There is something I find extraordinarily romantic about keys (the old fashioned sort of course). Especially when they have been lost and found. They conjure up thoughts of secret gardens and hidden rooms; of intrigue and adventure and possibility. What's not to like about that?
And so a key is what I stitched to give as my most recent gift. It is from a pattern I made a while ago, but I think it looks particularly lovely in black and white.
At some point I hope to make up a little collection of them to hang together. For now though I shall leave it to you to imagine where this one might lead...
Once upon a time there was a girl. She fell in love with a boy and they ate blueberry muffins for breakfast after the happiest of times. When they were together there was a magic that made everything else fade away, leaving nothing but the two of them. But it was not to last.
The boy was stolen away by circumstance and in his place came another, full of sadness and fury, who left the girl alone.
Every now and then the first boy would reappear, but his visits were fleeting, and became rarer and rarer until all that was left was a shadow of what could have been. The girl lost all hope of seeing her boy again and started afresh, filling her life with new things.
But then came a night when he returned, without warning, truer than ever, and she remembered the enchanted times that had come before. She knew it was him because he reminded her about the blueberry muffins. She was so surprised by this sudden glimpse of the boy she used to know that she lost her words (a fate that had never befallen her until that night), and listened until her eyes closed and she slept the peaceful kind of sleep that only comes when things are as they should be.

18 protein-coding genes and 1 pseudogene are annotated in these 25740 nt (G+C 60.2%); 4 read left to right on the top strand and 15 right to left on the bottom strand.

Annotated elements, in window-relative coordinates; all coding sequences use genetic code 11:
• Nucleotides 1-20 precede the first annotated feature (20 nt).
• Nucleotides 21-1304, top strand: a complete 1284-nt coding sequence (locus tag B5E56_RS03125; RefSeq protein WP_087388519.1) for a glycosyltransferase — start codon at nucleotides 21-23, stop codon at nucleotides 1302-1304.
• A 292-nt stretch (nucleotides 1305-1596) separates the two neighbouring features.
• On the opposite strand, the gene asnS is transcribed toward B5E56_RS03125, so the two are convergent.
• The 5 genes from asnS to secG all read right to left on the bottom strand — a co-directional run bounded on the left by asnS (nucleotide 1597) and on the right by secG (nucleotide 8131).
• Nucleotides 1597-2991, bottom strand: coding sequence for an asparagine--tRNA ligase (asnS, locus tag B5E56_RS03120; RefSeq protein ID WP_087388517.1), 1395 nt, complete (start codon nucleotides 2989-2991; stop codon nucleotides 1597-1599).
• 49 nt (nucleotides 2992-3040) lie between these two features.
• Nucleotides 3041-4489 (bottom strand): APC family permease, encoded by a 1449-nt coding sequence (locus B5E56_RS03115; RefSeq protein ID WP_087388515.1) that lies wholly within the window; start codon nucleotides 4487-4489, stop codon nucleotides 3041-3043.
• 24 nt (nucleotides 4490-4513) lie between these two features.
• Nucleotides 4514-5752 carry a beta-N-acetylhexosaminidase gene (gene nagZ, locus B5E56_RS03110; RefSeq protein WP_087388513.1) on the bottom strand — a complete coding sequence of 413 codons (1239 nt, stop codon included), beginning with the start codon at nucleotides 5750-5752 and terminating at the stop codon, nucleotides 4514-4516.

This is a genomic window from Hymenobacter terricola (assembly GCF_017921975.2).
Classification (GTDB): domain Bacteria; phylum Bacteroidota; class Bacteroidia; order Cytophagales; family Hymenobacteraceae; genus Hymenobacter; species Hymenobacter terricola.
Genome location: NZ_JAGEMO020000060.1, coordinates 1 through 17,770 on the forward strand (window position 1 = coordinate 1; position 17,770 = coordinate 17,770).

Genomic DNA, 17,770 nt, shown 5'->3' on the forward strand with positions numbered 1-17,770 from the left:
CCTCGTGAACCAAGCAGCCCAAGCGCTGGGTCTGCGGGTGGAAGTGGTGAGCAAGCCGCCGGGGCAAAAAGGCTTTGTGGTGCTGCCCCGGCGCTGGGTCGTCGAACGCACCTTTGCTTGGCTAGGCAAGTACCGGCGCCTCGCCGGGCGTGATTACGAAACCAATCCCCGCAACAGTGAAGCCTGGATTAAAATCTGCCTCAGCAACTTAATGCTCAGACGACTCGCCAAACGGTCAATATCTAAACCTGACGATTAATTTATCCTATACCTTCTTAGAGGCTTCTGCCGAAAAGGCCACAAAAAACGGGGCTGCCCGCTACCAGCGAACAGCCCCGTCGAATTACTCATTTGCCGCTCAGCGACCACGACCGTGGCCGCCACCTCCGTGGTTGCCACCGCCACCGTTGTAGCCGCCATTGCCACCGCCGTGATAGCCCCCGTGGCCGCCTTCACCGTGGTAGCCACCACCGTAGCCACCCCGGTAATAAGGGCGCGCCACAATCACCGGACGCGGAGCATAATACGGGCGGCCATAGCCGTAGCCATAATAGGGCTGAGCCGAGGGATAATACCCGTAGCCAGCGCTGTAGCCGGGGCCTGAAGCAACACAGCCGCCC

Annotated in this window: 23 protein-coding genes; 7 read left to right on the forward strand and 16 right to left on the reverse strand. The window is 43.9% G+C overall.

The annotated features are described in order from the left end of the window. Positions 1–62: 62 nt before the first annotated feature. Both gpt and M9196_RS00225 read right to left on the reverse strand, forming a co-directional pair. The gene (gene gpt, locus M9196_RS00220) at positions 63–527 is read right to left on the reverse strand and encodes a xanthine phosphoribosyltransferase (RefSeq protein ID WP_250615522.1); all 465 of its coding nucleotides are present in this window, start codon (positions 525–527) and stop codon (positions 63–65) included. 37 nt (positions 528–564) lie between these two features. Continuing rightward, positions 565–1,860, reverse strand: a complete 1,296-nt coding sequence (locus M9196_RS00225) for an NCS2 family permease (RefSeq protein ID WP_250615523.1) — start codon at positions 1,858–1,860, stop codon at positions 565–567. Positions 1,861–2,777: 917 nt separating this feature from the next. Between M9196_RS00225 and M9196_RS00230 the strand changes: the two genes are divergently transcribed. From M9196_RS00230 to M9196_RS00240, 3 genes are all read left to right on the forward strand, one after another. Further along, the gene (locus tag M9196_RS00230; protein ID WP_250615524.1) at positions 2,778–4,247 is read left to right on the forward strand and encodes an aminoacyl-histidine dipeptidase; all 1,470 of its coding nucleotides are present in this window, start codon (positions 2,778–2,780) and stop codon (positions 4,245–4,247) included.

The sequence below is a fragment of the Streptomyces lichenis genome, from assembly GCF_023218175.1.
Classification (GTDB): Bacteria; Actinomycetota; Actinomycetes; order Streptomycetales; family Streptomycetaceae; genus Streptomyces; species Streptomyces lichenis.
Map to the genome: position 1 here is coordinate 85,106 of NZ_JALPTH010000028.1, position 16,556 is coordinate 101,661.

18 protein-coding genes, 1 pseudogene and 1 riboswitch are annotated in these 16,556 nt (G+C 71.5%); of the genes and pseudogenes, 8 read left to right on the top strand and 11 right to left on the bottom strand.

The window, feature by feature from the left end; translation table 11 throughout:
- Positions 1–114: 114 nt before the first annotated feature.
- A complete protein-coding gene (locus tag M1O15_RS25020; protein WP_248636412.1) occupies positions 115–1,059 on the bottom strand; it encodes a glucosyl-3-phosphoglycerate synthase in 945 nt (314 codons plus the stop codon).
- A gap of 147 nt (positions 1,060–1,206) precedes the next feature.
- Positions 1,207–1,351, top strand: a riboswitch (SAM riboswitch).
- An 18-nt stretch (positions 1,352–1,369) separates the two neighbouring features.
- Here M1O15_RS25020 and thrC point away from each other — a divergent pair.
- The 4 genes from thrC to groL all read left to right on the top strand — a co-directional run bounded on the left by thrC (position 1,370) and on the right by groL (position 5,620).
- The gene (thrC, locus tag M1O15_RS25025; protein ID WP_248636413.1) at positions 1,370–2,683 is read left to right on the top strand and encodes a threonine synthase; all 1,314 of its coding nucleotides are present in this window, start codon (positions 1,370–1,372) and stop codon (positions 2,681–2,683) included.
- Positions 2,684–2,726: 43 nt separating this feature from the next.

The next day she got up and made blueberry muffins. It just seemed like the thing to do. And despite all that had been lost they still tasted of happiness and magic, and hopefully always will.
Blueberry & White Chocolate Muffins
(Makes 12 large muffins)
400g self raising flour
1 teaspoon baking powder
225g golden caster sugar
125g butter (I prefer to use salted butter)
4 small eggs (or 3 larger ones!)
1 teaspoon vanilla extract
200g frozen blueberries
200g white chocolate chunks
1. Pre-heat the oven to around 180 degrees and fill a 12-muffin pan with paper cases.
2. Melt the butter in a pan and then cream the butter and sugar together in a large bowl.
3. Add in the flour and baking powder, along with the eggs (beat them in advance if you like, though I personally don't bother), and mix it all together, pouring in the milk as you go, until you are left with a soft dropping consistency.
4. Stir in the vanilla extract, and then the chocolate chunks. Finally, gently fold in the blueberries until they are evenly spread throughout the mixture. Try not to over mix them, as they will turn the entire lot purple! Some streaks are inevitable though so don't worry too much - I actually think it makes them look nicer.
5. Spoon the mixture between the cases (they should be about three quarters full) and pop them in the oven for about 20-25 minutes, until they start to look a little golden and are springy to the touch. Leave them to cool in the tin for a few minutes, then transfer them to a wire rack. They're especially good eaten warm, and are lovely for breakfast.